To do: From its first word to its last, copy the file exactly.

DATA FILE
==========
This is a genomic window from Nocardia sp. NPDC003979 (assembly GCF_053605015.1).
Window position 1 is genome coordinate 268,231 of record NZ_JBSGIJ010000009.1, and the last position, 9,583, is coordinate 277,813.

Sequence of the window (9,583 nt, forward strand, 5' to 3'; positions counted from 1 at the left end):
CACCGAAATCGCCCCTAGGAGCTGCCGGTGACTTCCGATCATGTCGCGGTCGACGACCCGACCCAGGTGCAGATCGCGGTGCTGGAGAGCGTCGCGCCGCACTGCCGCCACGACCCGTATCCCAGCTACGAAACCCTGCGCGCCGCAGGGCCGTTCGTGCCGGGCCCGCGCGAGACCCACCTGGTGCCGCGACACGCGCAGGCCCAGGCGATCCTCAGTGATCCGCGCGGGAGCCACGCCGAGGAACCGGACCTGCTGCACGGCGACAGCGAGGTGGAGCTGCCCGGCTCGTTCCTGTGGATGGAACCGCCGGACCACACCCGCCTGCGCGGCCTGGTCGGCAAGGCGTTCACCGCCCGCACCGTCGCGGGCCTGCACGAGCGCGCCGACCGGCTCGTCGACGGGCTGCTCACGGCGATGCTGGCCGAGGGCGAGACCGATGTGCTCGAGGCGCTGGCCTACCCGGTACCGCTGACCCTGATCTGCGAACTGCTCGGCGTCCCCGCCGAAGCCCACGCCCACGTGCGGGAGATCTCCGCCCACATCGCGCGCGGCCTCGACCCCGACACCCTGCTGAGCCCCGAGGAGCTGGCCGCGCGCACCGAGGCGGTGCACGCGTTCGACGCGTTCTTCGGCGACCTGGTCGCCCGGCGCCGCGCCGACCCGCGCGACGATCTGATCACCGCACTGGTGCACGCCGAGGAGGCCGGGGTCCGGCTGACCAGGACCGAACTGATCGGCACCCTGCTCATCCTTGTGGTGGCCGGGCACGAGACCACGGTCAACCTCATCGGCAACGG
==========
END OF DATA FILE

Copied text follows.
This is a genomic window from Nocardia sp. NPDC003979 (assembly GCF_053605015.1).
Window position 1 is genome coordinate 268,231 of record NZ_JBSGIJ010000009.1, and the last position, 9,583, is coordinate 277,813.

Sequence of the window (9,583 nt, forward strand, 5' to 3'; positions counted from 1 at the left end):
CACCGAAATCGCCCCTAGGAGCTGCCGGTGACTTCCGATCATGTCGCGGTCGACGACCCGACCCAGGTGCAGATCGCGGTGCTGGAGAGCGTCGCGCCGCACTGCCGCCACGACCCGTATCCCAGCTACGAAACCCTGCGCGCCGCAGGGCCGTTCGTGCCGGGCCCGCGCGAGACCCACCTGGTGCCGCGACACGCGCAGGCCCAGGCGATCCTCAGTGATCCGCGCGGGAGCCACGCCGAGGAACCGGACCTGCTGCACGGCGACAGCGAGGTGGAGCTGCCCGGCTCGTTCCTGTGGATGGAACCGCCGGACCACACCCGCCTGCGCGGCCTGGTCGGCAAGGCGTTCACCGCCCGCACCGTCGCGGGCCTGCACGAGCGCGCCGACCGGCTCGTCGACGGGCTGCTCACGGCGATGCTGGCCGAGGGCGAGACCGATGTGCTCGAGGCGCTGGCCTACCCGGTACCGCTGACCCTGATCTGCGAACTGCTCGGCGTCCCCGCCGAAGCCCACGCCCACGTGCGGGAGATCTCCGCCCACATCGCGCGCGGCCTCGACCCCGACACCCTGCTGAGCCCCGAGGAGCTGGCCGCGCGCACCGAGGCGGTGCACGCGTTCGACGCGTTCTTCGGCGACCTGGTCGCCCGGCGCCGCGCCGACCCGCGCGACGATCTGATCACCGCACTGGTGCACGCCGAGGAGGCCGGGGTCCGGCTGACCAGGACCGAACTGATCGGCACCCTGCTCATCCTTGTGGTGGCCGGGCACGAGACCACGGTCAACCTCATCGGCAACGG